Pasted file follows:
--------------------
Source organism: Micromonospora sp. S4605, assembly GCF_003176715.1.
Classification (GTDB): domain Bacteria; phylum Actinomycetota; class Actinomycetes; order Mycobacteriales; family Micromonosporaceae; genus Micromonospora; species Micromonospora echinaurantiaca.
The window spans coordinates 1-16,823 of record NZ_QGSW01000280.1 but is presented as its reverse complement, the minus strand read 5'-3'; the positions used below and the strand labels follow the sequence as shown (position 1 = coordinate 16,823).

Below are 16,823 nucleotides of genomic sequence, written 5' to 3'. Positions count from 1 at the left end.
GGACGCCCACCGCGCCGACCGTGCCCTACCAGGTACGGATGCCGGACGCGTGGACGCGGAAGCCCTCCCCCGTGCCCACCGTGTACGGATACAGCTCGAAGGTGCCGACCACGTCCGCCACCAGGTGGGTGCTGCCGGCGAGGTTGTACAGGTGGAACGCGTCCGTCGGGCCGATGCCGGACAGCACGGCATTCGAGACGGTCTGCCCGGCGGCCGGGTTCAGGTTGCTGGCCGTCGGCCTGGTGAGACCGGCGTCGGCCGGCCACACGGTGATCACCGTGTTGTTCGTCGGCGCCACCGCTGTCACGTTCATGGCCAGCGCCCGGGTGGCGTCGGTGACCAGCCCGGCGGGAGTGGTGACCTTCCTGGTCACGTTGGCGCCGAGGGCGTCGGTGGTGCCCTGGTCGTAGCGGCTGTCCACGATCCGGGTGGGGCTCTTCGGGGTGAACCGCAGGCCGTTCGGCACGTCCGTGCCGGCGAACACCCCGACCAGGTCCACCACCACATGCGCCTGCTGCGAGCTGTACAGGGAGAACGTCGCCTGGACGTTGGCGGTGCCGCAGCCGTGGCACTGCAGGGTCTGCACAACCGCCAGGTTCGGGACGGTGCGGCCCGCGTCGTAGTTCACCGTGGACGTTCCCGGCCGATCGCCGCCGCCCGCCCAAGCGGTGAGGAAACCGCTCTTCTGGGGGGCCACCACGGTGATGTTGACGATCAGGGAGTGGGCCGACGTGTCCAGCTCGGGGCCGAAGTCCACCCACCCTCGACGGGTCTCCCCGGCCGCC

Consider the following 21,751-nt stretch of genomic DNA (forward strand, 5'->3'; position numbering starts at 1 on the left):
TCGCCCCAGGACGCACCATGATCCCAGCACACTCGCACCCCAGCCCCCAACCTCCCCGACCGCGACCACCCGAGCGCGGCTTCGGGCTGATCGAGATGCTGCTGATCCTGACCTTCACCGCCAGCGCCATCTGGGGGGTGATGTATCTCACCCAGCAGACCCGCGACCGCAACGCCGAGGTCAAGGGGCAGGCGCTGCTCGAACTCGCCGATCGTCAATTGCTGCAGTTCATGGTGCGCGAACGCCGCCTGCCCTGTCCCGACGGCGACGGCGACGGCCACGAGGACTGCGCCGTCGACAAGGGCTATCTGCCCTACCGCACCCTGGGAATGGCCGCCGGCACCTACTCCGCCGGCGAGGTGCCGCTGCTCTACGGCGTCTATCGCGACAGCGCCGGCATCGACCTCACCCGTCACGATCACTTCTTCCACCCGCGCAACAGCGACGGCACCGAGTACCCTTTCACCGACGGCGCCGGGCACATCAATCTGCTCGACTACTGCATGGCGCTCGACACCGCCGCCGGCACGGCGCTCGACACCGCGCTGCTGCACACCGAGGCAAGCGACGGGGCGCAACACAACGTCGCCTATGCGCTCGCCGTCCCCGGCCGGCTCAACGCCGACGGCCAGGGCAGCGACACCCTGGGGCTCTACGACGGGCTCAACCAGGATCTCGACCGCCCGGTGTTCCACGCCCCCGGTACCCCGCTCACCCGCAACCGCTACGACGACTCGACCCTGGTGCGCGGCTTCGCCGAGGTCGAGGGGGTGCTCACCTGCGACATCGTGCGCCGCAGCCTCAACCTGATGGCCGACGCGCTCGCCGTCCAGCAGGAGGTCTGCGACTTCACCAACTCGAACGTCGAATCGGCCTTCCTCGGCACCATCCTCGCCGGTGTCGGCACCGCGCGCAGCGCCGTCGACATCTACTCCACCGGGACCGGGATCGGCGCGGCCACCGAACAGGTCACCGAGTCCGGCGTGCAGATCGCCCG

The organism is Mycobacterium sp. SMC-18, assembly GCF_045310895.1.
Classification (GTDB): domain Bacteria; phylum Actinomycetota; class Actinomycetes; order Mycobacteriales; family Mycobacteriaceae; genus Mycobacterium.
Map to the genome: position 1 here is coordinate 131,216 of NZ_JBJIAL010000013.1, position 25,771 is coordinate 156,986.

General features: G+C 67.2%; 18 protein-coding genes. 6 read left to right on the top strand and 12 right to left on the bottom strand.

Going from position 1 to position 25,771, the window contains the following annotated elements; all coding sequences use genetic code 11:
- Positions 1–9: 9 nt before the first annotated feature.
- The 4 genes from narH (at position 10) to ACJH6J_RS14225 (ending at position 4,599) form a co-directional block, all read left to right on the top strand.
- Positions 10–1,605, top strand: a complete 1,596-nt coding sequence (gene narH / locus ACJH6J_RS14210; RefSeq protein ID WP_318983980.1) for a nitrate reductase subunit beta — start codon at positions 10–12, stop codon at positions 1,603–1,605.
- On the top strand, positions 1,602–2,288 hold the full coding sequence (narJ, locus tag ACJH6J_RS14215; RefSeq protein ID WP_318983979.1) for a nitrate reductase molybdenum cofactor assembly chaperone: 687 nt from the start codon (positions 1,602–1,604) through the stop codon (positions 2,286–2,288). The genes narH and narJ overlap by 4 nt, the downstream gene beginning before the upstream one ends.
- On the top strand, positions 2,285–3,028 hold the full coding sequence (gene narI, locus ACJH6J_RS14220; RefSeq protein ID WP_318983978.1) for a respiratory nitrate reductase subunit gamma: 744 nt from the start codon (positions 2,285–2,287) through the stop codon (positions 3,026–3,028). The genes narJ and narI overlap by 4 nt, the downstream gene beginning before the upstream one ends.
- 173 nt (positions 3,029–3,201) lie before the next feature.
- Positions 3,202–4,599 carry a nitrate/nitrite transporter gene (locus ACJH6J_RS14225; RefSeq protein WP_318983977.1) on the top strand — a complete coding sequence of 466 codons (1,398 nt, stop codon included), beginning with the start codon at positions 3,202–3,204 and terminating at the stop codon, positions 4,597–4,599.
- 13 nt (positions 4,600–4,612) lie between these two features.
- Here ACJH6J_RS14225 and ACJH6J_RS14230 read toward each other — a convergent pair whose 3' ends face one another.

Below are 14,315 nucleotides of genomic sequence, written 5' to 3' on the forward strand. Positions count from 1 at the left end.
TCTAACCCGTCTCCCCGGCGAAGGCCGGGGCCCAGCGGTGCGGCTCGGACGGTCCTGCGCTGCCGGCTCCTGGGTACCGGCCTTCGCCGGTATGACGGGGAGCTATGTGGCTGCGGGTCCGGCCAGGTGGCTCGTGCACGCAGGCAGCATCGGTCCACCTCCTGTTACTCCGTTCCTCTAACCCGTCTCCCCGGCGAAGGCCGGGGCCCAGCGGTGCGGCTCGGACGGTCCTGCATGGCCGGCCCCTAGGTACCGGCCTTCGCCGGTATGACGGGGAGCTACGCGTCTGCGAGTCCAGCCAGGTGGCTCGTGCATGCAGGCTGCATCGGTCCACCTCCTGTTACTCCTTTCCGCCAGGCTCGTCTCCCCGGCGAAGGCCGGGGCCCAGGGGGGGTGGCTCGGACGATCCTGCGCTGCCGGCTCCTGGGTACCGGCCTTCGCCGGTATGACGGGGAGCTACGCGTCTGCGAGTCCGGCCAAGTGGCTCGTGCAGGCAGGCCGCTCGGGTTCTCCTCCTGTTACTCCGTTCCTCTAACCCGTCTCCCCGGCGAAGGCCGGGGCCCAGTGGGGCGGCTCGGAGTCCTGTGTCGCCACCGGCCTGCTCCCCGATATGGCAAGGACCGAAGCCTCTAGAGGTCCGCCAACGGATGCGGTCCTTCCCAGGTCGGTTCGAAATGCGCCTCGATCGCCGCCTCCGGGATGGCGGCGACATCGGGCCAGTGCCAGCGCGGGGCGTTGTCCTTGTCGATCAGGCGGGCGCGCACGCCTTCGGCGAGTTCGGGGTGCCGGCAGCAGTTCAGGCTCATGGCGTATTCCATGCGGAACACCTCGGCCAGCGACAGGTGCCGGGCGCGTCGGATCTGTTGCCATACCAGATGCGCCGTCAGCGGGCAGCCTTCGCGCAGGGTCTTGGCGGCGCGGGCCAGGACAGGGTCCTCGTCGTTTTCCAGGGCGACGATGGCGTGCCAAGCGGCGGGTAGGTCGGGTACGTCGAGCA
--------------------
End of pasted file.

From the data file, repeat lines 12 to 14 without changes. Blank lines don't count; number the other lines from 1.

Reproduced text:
Going from position 1 to position 25,771, the window contains the following annotated elements; all coding sequences use genetic code 11:
- Positions 1–9: 9 nt before the first annotated feature.
- The 4 genes from narH (at position 10) to ACJH6J_RS14225 (ending at position 4,599) form a co-directional block, all read left to right on the top strand.